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Garba, dandiya, diyas and laughter -- Navratri in Gujarat is a ticket to unadulterated joy and happiness. Navratri, or nine nights, is one of India's most important celebrations and the fervor with which it is observed in Gujarat is unrivalled
Navratri brings the people of Gujarat together in many ways. Millions of uniquely dressed devotees gather to pay tribute to Mata Ambe, a manifestation of Goddess Adhya Shakti, and participate in the twirling and swirling dance moves of the famed Ras Garba.
Every evening, aarti is performed in front of the goddess using a traditional clay pot called garbi and diyas. People dance to music after the puja. Ras Garba, which is occasionally followed by dandiya, is the dance form performed during Navratri. Arhythmic and graceful dance performed in a circular pattern with highly coordinated gestures, Ras Garba moves are accompanied by both live acoustic arrangements and amplified music systems. Every street, also known as gully nukkad, and society has a stage. Throughout the night, a variety of cultural programs are held. Navratri as a festival has a rich history and several mythical stories are associated with it.
Legend has it that there was a demon Mahishasur, who was given a boon by Agni that no man or weapon bearing a masculine name would be able to destroy him. Thus strengthened, he went about terrorizing mortal and immortal beings alike. So, to slay him, the Gods sought the help from Shiva who advised them to invoke Goddess Shakti. With their prayers, Goddess Shakti, also known as Adhya Shakti, was created. She fought with Mahishasur, or Rakshasa as we call him here, and on the tenth day beheaded him. It is believed that before dying Mahishasur sought forgiveness from the Goddess. The tenth day is called Vijayadashami, signifying the victory of good over evil.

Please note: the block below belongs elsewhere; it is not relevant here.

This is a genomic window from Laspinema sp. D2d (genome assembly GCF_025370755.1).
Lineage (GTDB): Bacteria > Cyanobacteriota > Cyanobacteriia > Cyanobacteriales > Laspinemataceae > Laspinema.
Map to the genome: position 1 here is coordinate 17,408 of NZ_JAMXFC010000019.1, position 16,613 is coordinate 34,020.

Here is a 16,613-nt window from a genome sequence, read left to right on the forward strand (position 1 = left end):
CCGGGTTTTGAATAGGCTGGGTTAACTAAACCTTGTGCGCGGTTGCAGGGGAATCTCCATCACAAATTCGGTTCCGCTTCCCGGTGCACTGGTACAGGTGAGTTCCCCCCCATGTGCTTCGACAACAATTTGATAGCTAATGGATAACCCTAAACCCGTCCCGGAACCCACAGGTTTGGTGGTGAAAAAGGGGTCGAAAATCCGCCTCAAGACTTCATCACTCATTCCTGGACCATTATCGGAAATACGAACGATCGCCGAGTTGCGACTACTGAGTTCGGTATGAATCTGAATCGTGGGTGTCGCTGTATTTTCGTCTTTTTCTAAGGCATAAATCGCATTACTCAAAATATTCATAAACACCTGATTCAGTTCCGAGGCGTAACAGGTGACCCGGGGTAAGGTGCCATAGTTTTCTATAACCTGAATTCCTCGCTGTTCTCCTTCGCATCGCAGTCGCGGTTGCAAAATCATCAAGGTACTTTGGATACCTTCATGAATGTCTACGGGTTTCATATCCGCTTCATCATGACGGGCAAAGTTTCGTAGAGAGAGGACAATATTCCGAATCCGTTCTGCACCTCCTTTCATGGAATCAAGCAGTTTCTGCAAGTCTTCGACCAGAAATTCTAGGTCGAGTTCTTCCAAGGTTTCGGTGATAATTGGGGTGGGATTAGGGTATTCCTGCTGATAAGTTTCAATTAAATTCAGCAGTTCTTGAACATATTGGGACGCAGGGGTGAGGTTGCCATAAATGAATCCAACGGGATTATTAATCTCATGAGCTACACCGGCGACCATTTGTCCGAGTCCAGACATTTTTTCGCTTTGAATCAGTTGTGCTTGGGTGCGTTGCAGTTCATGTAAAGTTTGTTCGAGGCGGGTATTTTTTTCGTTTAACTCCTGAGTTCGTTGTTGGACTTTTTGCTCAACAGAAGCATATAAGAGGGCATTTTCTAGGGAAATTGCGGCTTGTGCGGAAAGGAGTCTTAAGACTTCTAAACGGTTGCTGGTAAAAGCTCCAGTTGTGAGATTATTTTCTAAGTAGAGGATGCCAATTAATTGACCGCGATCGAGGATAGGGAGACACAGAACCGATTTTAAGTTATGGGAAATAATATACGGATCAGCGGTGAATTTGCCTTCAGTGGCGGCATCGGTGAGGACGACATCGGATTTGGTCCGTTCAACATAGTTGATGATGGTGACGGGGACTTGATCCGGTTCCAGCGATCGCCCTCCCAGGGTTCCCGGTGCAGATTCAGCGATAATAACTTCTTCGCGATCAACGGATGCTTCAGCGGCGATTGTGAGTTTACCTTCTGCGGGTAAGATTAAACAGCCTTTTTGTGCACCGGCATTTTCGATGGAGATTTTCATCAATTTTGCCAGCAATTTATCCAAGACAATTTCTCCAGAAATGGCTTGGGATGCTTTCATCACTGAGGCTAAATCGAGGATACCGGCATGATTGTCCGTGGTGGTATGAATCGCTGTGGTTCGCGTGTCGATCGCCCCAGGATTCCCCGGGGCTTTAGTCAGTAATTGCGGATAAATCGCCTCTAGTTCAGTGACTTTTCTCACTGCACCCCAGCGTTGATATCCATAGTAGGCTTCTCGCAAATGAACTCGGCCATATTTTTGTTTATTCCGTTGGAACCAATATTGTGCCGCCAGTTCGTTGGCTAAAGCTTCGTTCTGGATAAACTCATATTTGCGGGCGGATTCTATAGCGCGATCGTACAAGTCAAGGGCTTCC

Vijayadashami is also considered an auspicious day to buy new vehicles. Because it is the final day of the Navaratri celebrations, people unwind following frantic participation in the festivities. They generally gorge themselves on traditional delicacies such as jalebi and fafda.
Like lakhs of Gujaratis, I look forward to the festival every year. From childhood to being a mother of two, I have witnessed Navratri celebrations change. As a child, I spent hours creating an idol called Malla Mata on a mound of sand . We used to decorate it with small household items, flowers and a tiny waterfall that would descend from the mound. All the neighborhood children came together to build Malla Mata and it left us with a sense of accomplishment. We performed an aarti before Malla Mata every night before commencing garba and the prashad was the most exciting part of the entire ritual.
As a teenager, I had different dresses, also called chaniya choli , for all the nine nights of Ras Garba, and oxidized or silver traditional jewellery to complement those. We used to do garba all night and often found myself coming home in the early mornings. Today, some of these aspects are still there such as aarti before garba and the piousness of the celebrations as communities come together. What was celebrated in small societies before is now also celebrated commercially through huge private events. What brings me immense joy is that I can still witness the same spark and excitement among the youth and the new generation regarding the festival.
Festivals are a great opportunity to reconnect with our culture and traditions. Today, in our society, parents are taking Navratri celebrations as an opportunity to involve their children in the festivities. I have seen children practicing garba a month prior to the festival. This helps them disconnect from technology and screens. They also learn various skills and life values.
At a time when we have all gone through a global crisis, such festivals rejuvenate us and bring us closer together as a community.
- Asha Vaghasia is Founder and Parenting Coach at We Positive Parenting.